6. Capitolcouture.pn
tumbler:
7. 31 January 2012, sign up for tour
7. Capitol.pn tour site:
8. 21 February 2012, fan & official
designs for sale
8. Cafepress
merchandizing:
CASE STUDY- HEROES
 2008’s Emmy Award winner for Outstanding Interactive Media
Programming
 Websites, MySpace pages, novels, an elaborate text messagebased game, online competitions to create a new hero and an
online graphic novel. Heroes 360 Evolution prime time Emmy
 Hana Gitelman an exclusive online character - she contacted
users via text and email daily
 Encouraged them to hack into a website Primatech Paper to
find clues
 Two months from Jan 2007
Heroes 360 experience had
more than 48 million page
views and 27 million video
downloads
http://www.youtube.com/watch?v=_My6prvbQgA
Conspiracy for Good
Half a million CFG games and apps downloaded from Nokia
Collaboration with Nokia, Pearson Education & Room to Read
Over 4,000 dedicated players joining the global movement.
Real charities woven into
the main narrative
• “Social Benefit Storytelling”
• Result in 50 scholarships
being provided for young
women in Africa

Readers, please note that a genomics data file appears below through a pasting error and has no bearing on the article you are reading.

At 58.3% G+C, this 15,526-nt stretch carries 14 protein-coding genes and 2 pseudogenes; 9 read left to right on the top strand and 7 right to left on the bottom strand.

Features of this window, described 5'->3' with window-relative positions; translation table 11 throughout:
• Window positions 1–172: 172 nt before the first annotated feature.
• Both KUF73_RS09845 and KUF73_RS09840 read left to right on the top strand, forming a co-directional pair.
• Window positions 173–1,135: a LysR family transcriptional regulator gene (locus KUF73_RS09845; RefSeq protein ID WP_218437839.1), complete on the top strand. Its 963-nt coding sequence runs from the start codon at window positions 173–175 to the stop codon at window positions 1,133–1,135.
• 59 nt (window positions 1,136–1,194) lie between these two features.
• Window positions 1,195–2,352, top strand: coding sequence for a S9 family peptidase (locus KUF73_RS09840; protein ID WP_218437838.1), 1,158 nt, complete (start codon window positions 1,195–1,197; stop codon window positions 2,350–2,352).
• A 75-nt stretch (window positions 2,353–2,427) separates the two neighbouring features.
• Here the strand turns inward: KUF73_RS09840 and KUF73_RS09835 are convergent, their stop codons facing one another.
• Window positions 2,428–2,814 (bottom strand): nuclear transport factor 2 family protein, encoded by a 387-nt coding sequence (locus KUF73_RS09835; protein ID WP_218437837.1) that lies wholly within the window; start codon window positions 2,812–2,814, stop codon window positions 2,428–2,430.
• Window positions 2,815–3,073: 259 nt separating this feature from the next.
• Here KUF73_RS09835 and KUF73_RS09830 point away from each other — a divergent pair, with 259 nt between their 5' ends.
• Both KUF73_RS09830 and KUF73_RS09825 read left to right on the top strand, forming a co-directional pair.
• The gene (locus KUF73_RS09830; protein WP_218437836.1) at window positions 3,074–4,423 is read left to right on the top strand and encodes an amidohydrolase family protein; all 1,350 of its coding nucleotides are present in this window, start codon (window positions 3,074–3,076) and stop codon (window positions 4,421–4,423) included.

• Five libraries will be stocked
with more than 10,000
donated books
http://www.youtube.com/watch?v=aFPjBqpP-0Q
http://www.conspiracyforgood.com/
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SPEED PITCHES
• Engage in three-minute speed pitch of your TM project.
• Planning
• Designing
• Marketing& Promoting
(Theme, Log Line, Synopsis, User Experience, Audience
Gathering Strategies, Marketing Plan and Business Model)
Stick to the story, the hooks and the grand finale.
SPEED PITCHES
1) Start with story - theme, logline, synopsis, characters
2) A walkthrough of the experience (or part of it - the
beginning & perhaps end) from the perspective of the
audience
3) Aspects of innovation - the design principles, audience
strategies etc. that set this project apart as being well
conceived
4) The team - who are the awesome people involved
5) Timeline - what stage are we at, how much longer to
go, what the milestones are, when marketing will happen,
when revenue intends to happen
6) Business strategy - including measurement
Stick to the story, the hooks and the grand finale.